Posts tagged parenting girls
From the brilliant woman who, about a week or so ago, brought us the Don’t Carpe Diem article about how challenging it can be to “savor every moment” as parents of little ones…here is another inspired piece about Mommy Guilt…or more precisely, what a shame it is that women make each other feel guilty for their individual choices as parents. An excerpt…
So, angry, debating ladies… here’s the thing. My daughter is watching me AND you to learn what it means to be a woman. And I’d like her to learn that a woman’s value is determined less by her career choices and more by how she treats other women, in particular, women who are different than she is. I’d like her to learn that her strength is defined by her honesty and her ability to exist in grey areas without succumbing to masking her insecurities with generalizations or accusations. And I’d like her to learn that the only way to be both graceful and powerful is to dance among the endless definitions of the word woman… and to refuse to organize women into categories, to view ideas in black and white, or to choose sides and come out swinging. Because being a woman is not that easy, and it’s not that hard.
So, maybe instead of tearing each other up, we could each admit that we’re a bit torn up about our choices, or lack thereof. And we could offer each other a shoulder or a hand. And then maybe our girls would see what it really means to be a woman.
Think this much is amazing and so, so right on? Check out her full article here on the HuffingtonPost.
I adore this news story about how one empathic, ready-to-make-her-world-better 8th grade girl used simple, handwritten messages on Post-It notes to change the culture in her school! Please give it a read:
In Friendship & Other Weapons, I challenge kids to think about how they can help end bullying before, during, and after it occurs. Kids brainstorm ideas and really learn about what it means to be a (s)hero instead of a bystander. I want kids to learn and remember that it is never okay to doing nothing about bullying.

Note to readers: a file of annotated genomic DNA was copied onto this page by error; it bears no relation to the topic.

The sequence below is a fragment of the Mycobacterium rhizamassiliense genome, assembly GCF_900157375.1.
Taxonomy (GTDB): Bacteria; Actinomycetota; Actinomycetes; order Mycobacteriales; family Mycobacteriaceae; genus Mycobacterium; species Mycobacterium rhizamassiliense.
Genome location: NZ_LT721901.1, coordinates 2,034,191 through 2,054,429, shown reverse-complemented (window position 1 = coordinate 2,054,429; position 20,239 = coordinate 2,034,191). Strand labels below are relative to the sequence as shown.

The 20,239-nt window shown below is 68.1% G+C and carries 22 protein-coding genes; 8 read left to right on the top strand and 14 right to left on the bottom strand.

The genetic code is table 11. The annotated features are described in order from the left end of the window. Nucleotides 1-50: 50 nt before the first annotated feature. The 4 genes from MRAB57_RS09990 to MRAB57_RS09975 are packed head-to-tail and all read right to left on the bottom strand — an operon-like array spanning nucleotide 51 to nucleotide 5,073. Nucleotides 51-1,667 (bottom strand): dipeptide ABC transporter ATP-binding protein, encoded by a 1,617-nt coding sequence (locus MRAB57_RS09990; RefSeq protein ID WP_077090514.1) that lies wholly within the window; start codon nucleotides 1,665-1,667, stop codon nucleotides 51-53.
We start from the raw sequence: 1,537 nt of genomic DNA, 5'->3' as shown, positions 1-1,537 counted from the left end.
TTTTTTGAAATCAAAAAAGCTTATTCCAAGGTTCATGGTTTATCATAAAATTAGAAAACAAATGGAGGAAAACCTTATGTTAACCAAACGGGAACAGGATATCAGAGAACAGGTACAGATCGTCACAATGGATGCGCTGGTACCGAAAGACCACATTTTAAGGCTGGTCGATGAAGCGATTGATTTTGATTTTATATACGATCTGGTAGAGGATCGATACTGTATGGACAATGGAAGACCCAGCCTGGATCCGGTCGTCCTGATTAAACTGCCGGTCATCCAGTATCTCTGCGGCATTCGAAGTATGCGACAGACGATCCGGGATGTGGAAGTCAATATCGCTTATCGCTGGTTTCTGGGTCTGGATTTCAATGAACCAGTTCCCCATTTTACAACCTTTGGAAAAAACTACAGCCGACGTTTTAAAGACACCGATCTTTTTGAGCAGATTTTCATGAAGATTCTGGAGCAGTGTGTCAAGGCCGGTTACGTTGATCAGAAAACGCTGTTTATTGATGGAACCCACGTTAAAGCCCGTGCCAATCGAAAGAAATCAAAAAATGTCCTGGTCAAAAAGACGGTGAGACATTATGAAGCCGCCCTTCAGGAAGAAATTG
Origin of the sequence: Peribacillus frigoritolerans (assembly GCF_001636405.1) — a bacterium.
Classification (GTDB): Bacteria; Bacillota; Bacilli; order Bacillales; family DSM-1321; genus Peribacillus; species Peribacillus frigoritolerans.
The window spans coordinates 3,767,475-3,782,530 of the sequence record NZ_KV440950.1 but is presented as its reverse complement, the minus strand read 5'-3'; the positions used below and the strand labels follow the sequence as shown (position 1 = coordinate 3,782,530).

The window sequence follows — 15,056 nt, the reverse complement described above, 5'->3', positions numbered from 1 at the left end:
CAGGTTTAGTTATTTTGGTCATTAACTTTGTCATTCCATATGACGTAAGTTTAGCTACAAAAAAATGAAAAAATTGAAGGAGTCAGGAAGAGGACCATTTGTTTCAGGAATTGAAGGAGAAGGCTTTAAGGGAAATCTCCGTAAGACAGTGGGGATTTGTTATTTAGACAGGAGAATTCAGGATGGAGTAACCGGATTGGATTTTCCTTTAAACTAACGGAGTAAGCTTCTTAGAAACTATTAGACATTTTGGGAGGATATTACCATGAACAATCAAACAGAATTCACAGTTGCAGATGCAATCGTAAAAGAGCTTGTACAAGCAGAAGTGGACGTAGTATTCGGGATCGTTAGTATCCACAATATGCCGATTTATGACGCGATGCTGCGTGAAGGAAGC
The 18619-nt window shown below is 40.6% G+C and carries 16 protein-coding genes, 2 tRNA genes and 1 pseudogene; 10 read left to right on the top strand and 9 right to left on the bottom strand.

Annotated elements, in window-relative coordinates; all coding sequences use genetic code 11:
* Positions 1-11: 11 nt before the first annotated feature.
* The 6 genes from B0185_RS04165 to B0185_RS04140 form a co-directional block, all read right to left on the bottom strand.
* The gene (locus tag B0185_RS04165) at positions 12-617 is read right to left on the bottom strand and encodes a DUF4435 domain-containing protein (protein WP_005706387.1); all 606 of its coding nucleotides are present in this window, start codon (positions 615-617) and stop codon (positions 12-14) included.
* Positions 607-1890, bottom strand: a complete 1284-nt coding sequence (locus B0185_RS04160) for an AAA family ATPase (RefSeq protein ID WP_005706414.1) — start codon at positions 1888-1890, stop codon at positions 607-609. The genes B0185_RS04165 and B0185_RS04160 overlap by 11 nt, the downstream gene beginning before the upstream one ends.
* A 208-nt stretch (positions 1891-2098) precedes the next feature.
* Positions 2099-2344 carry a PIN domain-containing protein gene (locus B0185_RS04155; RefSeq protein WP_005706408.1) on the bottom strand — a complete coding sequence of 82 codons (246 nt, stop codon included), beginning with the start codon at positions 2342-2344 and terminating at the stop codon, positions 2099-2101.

Samantha Bremmer, the girl featured in the article, can obviously attest to the fact that little things kids do to create an anti-bullying culture in school can make a huge difference. WAY TO GO, GIRL!! Inspire on!
I knew this day would come. I was, of course, hoping it never would — hoping that my daughter would never be mean to someone else’s daughter — but as they say, I wrote the book on girl bullying in elementary school, so I knew that there was a pretty good chance that despite all of my best efforts, one of these days, my girl was gonna act like the mean one. This morning, she told me about it.
To read the full story, please visit the HuffingtonPost Parents section at the link below:
I love, love, love these rules! If I had a “theme rule” for How to Be Angry, it would be Rule 9:
Teach your daughter that she has the right to get loud. Make sure she knows girls can get angry, they can have opinions and they can throw “lady like” behavior out the window if necessary.
If you’re familiar with the phrase “sad, but true,” this must-watch video is hilarious because it’s so sad that it’s so true.
Moms, watch this one with your daughters! I know I will be showing this in my Mother-Daughter workshops based on Friendship & Other Weapons when we talk about the media’s impact on young girls. This is the perfect clip for creating awareness about healthy body images, photoshopping, and self-esteem.
“Maybe she’s born with it. No…I’m pretty sure it’s Fotoshop!”
I’ve got two awesome, creative, outside-the-box-thinking, free-spirited daughters (if I do say so myself). While sometimes the fact that they like to do things their “own way” makes them more challenging to parent, I also think it makes them infinitely INTERESTING little people and I know it can make them wildly successful later in life if they channel their ideas well. That’s why it always concerns me when I see teachers who try to fit them into a box for their own convenience or penalize them for not conforming enough.
Do you have a little free thinker at home?
Please check out my article on the Huffington Post and let me know your thoughts. Share with your friends via your social networks. I’d love to hear what other parents think.
Don’t let the title of my recent post in Psychology Today fool you; little kids are not the only ones who employ psychological defenses to guard against emotional pain. Tweens, teens, and adults alike often go to great lengths to mask inner pain with defensive words and behaviors.
Parents, teachers, caregivers and friends who recognize common, defensive verbal façades are in the best position to support a child’s true feelings. Please check out my recent post on PsychologyToday.com to learn how to recognize four of the most common defenses used by kids.